Fernando Alonso, McLaren, Silverstone, 2018

Alonso denies he called the shots in McLaren restructure

2018 British Grand Prix

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Fernando Alonso played down his role in shaping the management changes at McLaren following Eric Boullier’s resignation as racing director this week.

McLaren’s decision to allow Alonso to skip the Monaco Grand Prix last year and the presence of his Kimoa clothing brand appears on the car points to his importance to the team. The promotion of Alonso’s former race engineer Andrea Stella to the role of performance director prompted further speculation about the two-times world champion’s influence.

But asked about his role in the changes today Alonso told media at Silverstone: “I just drive cars.”

“If Zak [Brown, McLaren Racing CEO] thinks that there are other people now doing different jobs in the team it’s because he thinks that’s the best thing to do.

“I trust 100% Zak, I trusted 100% Eric, I trust always the bosses because they are the ones that have all the information.”

Alonso said he was only told about the planned changes and did not influence them any more than his team mate had.

“I wasn’t consulted I was informed about all the changes and all the new possibilities, as Stoffel [Vandoorne] had been informed.

“Obviously I had more experience with Andrea than Zak, who only know Andrea for one year long. He wanted my opinion and how I see also Gil. But obviously he knows Gil for 20 years and I know Gil for one year so he knows much more than me in terms of what possibilities and what scenarios may make Gil come into play.

“I fully trust whatever decision and just moving forward the most important thing is to improve the car and to be more competitive and hopefully from this weekend we’ll see a step forward.”

Alonso paid tribute to Boullier, who has left the team following a four-and-a-half year spell.

“I think we have to say thanks for all the effort and all the years here. His decision was to leave and I’m sure that the team will move forward in the best possibilities and we will keep moving forward.”

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Dieter Rencken
Dieter Rencken has held full FIA Formula 1 media accreditation since 2000, during which period he has reported from over 300 grands prix, plus...
Keith Collantine
Lifelong motor sport fan Keith set up RaceFans in 2005 - when it was originally called F1 Fanatic. Having previously worked as a motoring...

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  • 25 comments on “Alonso denies he called the shots in McLaren restructure”

    1. Gemma St. Ivans
      5th July 2018, 19:34

      Funny how it’s being described as Boullier’s ‘decision to leave’ when he was obviously sacked.

      1. At that level nobody is ever fired, they always resign. Like politicians, when you want to fire somebody you just demand their resignation.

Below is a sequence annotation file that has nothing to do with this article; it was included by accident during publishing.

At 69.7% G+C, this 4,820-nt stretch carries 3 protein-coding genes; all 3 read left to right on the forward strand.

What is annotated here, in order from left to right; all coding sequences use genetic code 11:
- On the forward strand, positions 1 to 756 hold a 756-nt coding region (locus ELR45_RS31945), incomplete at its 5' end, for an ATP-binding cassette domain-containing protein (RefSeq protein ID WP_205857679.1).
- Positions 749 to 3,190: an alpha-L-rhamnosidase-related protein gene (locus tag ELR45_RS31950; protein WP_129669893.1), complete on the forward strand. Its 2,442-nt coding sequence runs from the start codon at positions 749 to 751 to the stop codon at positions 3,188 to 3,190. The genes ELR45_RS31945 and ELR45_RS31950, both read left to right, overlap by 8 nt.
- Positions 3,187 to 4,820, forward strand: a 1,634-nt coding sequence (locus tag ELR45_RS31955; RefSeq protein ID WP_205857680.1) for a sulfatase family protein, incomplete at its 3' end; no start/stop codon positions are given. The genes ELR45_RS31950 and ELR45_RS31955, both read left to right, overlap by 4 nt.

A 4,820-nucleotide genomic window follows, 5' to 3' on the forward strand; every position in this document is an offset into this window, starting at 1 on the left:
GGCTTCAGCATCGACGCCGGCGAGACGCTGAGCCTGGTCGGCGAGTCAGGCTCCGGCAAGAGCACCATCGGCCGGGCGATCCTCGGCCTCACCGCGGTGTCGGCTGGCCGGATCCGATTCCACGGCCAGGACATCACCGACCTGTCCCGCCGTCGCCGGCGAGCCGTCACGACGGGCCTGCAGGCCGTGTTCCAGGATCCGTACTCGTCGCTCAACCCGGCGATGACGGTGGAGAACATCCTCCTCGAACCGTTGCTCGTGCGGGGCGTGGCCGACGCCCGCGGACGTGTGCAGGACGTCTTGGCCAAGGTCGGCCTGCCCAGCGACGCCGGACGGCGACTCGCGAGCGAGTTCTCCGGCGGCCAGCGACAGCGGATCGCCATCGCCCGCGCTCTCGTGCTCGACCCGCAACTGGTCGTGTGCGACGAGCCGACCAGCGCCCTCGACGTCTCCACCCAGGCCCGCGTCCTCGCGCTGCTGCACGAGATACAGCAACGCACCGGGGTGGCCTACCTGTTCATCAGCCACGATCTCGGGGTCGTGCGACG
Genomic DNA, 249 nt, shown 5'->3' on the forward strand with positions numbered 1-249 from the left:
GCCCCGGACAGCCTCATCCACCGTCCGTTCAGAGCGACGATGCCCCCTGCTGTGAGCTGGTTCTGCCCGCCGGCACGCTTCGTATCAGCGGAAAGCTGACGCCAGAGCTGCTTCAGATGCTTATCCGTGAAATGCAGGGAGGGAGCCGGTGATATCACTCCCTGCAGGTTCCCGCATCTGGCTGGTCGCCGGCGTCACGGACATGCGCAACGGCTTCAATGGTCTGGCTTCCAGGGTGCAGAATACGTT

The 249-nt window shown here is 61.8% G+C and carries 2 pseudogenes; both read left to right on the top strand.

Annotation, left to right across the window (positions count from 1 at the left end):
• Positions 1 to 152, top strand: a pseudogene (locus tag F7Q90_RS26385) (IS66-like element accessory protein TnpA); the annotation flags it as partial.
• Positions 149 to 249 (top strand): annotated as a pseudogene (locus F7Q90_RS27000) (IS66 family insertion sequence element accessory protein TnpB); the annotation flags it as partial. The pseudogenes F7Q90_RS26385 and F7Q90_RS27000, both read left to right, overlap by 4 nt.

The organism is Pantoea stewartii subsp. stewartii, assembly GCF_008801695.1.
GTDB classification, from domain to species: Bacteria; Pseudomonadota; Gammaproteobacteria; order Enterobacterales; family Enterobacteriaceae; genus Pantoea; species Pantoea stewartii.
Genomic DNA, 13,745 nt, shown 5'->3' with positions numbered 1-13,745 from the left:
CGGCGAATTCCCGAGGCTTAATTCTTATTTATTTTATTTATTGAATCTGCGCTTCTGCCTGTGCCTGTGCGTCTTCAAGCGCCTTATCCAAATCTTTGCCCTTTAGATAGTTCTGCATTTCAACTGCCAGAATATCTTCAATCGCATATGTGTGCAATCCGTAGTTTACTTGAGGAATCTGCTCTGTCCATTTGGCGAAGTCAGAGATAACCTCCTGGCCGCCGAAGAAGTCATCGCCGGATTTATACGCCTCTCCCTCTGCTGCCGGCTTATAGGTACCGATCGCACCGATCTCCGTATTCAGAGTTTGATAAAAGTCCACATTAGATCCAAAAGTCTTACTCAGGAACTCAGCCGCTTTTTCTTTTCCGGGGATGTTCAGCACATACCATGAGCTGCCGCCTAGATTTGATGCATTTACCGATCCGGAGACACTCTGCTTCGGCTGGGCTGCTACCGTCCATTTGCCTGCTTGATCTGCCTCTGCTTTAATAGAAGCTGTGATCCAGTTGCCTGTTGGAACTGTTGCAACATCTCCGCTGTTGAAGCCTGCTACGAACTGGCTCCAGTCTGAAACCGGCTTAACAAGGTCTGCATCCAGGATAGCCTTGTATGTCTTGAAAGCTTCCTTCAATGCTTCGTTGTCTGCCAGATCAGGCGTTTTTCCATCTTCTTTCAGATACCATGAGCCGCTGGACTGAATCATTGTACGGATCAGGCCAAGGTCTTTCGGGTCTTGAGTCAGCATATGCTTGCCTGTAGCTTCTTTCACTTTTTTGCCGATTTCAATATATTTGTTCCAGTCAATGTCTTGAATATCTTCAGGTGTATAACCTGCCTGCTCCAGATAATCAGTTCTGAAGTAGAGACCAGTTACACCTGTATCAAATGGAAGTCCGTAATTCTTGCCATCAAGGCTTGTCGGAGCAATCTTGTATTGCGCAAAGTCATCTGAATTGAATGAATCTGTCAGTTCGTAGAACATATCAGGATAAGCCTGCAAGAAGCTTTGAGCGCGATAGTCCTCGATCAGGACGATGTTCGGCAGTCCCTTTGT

It´s stupid saving face way of doing it but everyone knows the truth.

        To say that Alonso had something to do with this is a bit silly though. He may well have said something like ¨I dont want to stay here if the car is as terrible as this next year¨ and that might have influenced things but not much and even if it did there is nothing wrong with that.

        They need to go in deeper and weed out the other problem people that have just been showing up for work everyday but not producing anything good. Endless layers of middle management and red tape can all go.

        Hire some bright young engineers to work under some open minded veterans and give them some real technical leadership instead of wave after wave of executive yes men and investors to appease.

    2. Neil (@neilosjames)
      5th July 2018, 19:44

      McLaren strikes me as essentially being ‘Team Alonso’ these days, so I’d be more surprised if he hadn’t had a fairly significant input…

      1. It may seem like it is Team Alonso to you because he is the only person that is outwardly performing. Everything else about the team is so …meh

        Soon they will have no good drivers and will no be able to recruit any and their downward will continue the way of WIlliams who were not so long ago, also a top tier 1 team.

        1. Neil (@neilosjames)
          5th July 2018, 20:54

          No, he’s driving extremely well (I think as well as anyone on the grid) and he has been for the duration of his time at McLaren… but that isn’t why it seems like Team Alonso. That’s down an overall impression of the team, nothing to do with individual performance.

          1. I agree matt.

      2. Michael (@freelittlebirds)
        6th July 2018, 12:52

        Well, Vandoorne’s performance ain’t really helping with that, is it?

        If Vandoorne was pushing or beating Alonso in the races, you wouldn’t think that, would you?

    3. I’m amazed to hear now the team say that the new car has less down force than last year’s car. I’m beginning to think that the team was just as much of a clownshow as Honda was the past few years. They need a technical leader to get this back together and de Ferran does not fit the bill. They need an Allison or even a Coughlan making key design decisions and organizing the engineering processes. I’m tempted to say Lowe but he is not exactly whipping Williams into shape right now, although he is not at the helm himself.